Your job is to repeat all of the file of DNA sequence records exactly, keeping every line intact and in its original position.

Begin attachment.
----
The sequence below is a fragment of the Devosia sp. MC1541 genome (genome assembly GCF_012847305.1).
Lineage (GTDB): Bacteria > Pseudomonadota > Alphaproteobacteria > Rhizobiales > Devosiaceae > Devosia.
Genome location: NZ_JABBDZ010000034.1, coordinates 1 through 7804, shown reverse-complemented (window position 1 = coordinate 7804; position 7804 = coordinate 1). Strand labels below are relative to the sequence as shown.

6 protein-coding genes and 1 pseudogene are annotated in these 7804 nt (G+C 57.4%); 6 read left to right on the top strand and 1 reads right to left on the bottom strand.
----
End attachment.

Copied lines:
The sequence below is a fragment of the Devosia sp. MC1541 genome (genome assembly GCF_012847305.1).
Lineage (GTDB): Bacteria > Pseudomonadota > Alphaproteobacteria > Rhizobiales > Devosiaceae > Devosia.
Genome location: NZ_JABBDZ010000034.1, coordinates 1 through 7804, shown reverse-complemented (window position 1 = coordinate 7804; position 7804 = coordinate 1). Strand labels below are relative to the sequence as shown.

6 protein-coding genes and 1 pseudogene are annotated in these 7804 nt (G+C 57.4%); 6 read left to right on the top strand and 1 reads right to left on the bottom strand.